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At least six people reportedly got killed after torrential rains caused havoc in the Dominican Republic on Friday, Nov. 4.

About six people died and many went missing after several areas of the Dominican Republic's capital Santo Domingo saw twice the monthly average rainfall on Friday, Nov. 4. The deaths reportedly took place in the National District, and a few areas of Santo Domingo Oeste. Both urban flooding and flooding in ravines occurred in the areas affected by heavy rain, BBC reported.

Out of the six people who died, two drowned, two were electrocuted and two were crushed by collapsing walls. Teófilo Antonio Cruz Pena, 63, perished in a ravine in La Puya, Arroyo Hondo. Meanwhile, 20-year-old Yilmes Céspedes reportedly got crushed by a falling wall and was killed in Ciudad Real. Alberto Javier Pimentel, 47, was electrocuted in the National District’s Villa Francisca neighborhood. Meanwhile, in the La Zurza area, 25-year-old Edwin Alexander Cedano was killed when a wall collapsed and crushed him to death.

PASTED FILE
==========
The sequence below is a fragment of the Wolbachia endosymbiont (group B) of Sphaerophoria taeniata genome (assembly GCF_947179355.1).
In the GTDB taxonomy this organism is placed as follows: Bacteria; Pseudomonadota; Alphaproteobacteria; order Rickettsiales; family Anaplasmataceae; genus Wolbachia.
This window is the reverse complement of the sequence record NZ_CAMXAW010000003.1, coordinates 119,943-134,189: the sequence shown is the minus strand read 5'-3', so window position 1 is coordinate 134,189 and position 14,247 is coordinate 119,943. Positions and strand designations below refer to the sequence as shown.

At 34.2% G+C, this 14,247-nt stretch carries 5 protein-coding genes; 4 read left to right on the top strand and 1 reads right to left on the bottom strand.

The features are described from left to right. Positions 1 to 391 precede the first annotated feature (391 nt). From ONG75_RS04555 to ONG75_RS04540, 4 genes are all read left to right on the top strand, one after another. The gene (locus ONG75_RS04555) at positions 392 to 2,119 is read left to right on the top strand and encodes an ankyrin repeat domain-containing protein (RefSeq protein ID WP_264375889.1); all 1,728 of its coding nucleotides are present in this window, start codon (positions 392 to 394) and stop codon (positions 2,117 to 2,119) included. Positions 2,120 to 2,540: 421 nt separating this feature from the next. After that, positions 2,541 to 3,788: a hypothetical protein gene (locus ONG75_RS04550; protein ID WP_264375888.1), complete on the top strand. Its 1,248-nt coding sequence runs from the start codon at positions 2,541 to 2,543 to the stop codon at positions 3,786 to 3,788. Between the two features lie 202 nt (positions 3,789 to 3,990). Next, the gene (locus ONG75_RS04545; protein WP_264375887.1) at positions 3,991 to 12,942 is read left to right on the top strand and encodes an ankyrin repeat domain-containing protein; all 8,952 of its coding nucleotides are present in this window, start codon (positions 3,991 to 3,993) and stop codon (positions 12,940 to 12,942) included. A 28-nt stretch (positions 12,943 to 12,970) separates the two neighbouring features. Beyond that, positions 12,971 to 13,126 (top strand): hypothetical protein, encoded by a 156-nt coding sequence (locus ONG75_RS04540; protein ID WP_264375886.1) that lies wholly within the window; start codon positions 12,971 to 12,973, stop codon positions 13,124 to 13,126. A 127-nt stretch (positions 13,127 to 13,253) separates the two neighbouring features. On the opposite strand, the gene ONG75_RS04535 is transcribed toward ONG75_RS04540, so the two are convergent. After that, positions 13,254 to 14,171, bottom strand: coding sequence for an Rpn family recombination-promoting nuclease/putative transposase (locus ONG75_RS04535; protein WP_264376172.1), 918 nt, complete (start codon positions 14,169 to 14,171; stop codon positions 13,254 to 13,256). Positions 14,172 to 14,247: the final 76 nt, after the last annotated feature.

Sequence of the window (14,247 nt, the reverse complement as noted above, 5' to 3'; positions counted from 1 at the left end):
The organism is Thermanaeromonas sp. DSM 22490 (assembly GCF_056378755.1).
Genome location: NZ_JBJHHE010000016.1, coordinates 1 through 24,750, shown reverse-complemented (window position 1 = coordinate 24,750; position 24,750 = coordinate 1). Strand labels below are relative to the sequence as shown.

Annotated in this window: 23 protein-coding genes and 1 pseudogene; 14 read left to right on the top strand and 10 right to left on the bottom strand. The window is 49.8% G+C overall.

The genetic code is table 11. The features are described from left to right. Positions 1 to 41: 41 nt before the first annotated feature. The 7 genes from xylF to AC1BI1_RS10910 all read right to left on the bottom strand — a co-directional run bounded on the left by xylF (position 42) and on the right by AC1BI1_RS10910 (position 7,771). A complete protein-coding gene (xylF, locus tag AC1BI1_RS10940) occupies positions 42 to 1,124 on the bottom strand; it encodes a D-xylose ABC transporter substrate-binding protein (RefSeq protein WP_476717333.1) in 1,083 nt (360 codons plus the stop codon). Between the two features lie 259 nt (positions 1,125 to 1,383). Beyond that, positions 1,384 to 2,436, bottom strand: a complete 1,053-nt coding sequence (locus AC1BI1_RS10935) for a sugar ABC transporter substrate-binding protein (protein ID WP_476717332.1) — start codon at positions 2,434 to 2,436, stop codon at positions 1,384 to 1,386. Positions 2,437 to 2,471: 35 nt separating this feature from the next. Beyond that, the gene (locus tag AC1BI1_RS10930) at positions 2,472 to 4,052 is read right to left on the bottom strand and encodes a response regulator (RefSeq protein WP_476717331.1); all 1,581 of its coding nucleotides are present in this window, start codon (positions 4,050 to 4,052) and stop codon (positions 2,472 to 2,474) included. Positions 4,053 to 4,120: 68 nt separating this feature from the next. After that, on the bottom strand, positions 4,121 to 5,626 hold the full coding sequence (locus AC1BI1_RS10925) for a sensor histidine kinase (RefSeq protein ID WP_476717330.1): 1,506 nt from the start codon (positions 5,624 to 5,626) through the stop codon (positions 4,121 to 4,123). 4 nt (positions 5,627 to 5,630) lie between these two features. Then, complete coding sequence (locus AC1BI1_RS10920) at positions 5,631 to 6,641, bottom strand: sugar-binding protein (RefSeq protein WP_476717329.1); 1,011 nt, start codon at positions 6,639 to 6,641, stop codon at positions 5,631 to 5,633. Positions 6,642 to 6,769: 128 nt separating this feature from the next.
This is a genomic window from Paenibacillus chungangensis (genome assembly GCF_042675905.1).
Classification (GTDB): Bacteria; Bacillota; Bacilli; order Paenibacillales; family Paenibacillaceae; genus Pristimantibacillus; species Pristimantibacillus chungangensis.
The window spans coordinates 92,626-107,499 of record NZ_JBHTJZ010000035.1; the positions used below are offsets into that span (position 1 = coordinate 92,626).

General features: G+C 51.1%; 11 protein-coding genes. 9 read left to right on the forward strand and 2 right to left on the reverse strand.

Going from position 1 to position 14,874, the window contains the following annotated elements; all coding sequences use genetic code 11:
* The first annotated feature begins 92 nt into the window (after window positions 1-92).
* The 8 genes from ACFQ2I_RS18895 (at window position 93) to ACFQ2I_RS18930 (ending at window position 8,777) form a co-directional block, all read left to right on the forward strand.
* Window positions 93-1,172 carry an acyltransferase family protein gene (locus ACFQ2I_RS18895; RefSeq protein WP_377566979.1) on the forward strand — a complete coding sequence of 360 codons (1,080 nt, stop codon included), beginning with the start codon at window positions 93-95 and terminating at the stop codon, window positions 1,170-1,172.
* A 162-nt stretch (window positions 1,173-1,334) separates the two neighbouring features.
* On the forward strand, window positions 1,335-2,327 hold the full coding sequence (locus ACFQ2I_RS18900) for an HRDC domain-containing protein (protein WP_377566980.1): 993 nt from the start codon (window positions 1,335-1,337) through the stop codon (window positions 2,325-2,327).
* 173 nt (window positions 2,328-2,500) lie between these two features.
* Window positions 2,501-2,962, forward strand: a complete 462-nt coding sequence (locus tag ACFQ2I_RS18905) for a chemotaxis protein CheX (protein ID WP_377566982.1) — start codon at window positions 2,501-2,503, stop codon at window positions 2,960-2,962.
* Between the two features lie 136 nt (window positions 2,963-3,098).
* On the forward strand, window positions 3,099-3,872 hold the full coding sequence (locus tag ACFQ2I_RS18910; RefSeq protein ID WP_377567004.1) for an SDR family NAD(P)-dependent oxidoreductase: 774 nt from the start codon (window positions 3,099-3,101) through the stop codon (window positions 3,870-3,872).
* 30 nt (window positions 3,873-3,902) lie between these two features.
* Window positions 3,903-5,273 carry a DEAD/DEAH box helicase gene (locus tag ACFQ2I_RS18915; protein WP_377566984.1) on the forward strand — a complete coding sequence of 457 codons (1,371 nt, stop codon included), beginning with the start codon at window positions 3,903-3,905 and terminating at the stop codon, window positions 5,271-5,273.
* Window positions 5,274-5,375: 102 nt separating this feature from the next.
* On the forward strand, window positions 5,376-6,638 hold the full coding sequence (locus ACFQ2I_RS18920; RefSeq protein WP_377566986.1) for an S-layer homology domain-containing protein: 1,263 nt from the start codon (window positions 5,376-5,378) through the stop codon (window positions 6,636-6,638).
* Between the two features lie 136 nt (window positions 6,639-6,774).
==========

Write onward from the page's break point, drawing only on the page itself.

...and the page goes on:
In addition to these, a 15-year-old boy named Robert Maldonado Rosario died after being electrocuted in the Bellas Colinas de Manoguayabo sector of Santo Domingo Oeste. Also, Roberto Quevedo Santana, 50, drowned after being dragged down a ravine in the Las 800 sector of the Los Rios neighborhood of the National District, Dominican Today reported.

After witnessing the heavy rain, meteorologists stated that even though they had been aware of heavy rains approaching, the strength of the sudden downpour have taken them by surprise.

According to Weather Bureau Director Gloria Ceballo, in some parts of Santo Domingo, 232mm (9.1in) of rain fell in a matter of hours, twice the estimate for the month. Several people still remain missing. The rain also damaged hundreds of homes and the agricultural sector. The water from the heavy rain accumulated quickly, turning streets into quick-flowing torrents.

President Luis Abinader revealed that an estimate of the total damages caused by the rain would be released on Tuesday.

The president added that poor drainage had compounded the flooding in the capital.

"It's a problem that continued to grow, the city and greater Santo Domingo area grew without a real drainage system," President Abinader said.

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